By Kris Lancaster
“Go get your grandmother!” my uncle shouted as a deadly white cloud of anhydrous ammonia drifted menacingly above my hometown of Memphis, Mo., in 1970, where I worked as a teenager at my family’s agribusiness.
I vividly remember my uncle’s face 45 years later, and the weight on my shoulders to evacuate Grandmother Lancaster. I raced to her house and convinced her to go with me to my uncle’s home. After she was safe, I ran to other homes and knocked on the doors to alert my neighbors of the danger. After a few hours, hundreds of nearby residents were safely evacuated.
The emergency was triggered when a fitting on an anhydrous ammonia tanker disconnected from the storage tank, resulting in the release of nearly 20 tons of the airborne chemical. The truck driver and a neighbor helping at the scene were injured.
Many people don’t associate risk with agriculture, but some of the chemicals used can be dangerous. The 1970 incident had a huge impression on me. I realized that exposure to anhydrous ammonia can happen suddenly and unexpectedly, and can cause injuries or even death. This chemical is widely used as a source of nitrogen fertilizer for corn, milo and wheat.
That accidental release happened before EPA was created. Since then, most of the agribusinesses in Region 7 have worked well with EPA and handled these volatile chemicals very responsibly.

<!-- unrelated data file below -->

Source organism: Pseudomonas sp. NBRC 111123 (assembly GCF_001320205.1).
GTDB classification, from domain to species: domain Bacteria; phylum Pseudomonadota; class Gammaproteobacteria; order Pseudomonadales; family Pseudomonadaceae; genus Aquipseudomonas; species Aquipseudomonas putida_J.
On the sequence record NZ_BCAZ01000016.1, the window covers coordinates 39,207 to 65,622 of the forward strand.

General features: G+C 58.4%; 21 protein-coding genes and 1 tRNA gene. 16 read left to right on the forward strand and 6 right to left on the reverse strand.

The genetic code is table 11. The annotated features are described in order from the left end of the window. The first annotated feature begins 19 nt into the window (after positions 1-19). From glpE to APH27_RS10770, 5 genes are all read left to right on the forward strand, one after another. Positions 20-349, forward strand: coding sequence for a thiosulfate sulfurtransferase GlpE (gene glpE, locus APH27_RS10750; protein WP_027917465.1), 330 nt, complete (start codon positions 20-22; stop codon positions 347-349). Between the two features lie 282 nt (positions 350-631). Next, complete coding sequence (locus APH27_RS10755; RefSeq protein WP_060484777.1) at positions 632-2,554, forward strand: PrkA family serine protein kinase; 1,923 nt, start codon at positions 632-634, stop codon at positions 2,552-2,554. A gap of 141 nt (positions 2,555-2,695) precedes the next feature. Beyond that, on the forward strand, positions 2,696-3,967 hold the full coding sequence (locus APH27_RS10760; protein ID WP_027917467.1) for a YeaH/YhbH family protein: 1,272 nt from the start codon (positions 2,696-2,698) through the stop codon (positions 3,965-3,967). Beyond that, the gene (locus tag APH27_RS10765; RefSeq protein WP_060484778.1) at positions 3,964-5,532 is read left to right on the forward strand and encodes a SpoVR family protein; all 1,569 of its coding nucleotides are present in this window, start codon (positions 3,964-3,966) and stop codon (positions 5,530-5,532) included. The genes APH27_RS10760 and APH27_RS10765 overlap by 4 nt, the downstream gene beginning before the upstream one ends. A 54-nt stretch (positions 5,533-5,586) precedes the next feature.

EPA regulates anhydrous ammonia through the Clean Air Act’s Risk Management Plan (RMP) Rule. Our goal is to prevent releases that could harm the public and environment. Agricultural retail facilities that handle, process, or store more than 10,000 pounds of anhydrous ammonia were first required to be in compliance with the RMP Rule in 1999.
At the Lancaster agribusiness, my job in the 1960s and 1970s included loading and unloading fertilizer-grade ammonium nitrate. In Scotland County, Mo., this fertilizer was used by farmers primarily as a top dressing for wheat and applied on pastureland.
On April 17, 2013, a fire at a fertilizer storage and distribution facility in West, Texas, resulted in the detonation of ammonium nitrate fertilizer, killing 15 people. Since then, EPA and its partner agencies have stepped up outreach efforts with retailers, responders, and agribusiness associations across the country to help prevent future tragedies.
Today, it’s gratifying to know that EPA is continually reaching out to the ag community in the Heartland to protect workers, responders, and the public from dangerous chemical incidents. I’m proud to work with our agribusinesses to help keep our communities safe.
Visit these EPA Region 7 links for more information:
Chemical Risk Programs page
Preventing Accidental Anhydrous Ammonia Releases video
About the Author: Kris Lancaster specializes in agricultural relations for EPA Region 7’s Office of Public Affairs. After graduating from Central Missouri State University, he worked for the chairman of the Missouri House Ag Committee and later, for the ranking member of the U.S. House Ag Committee. His family owns a row-crop farm in Scotland County, Mo. Kris has three decades of media relations experience.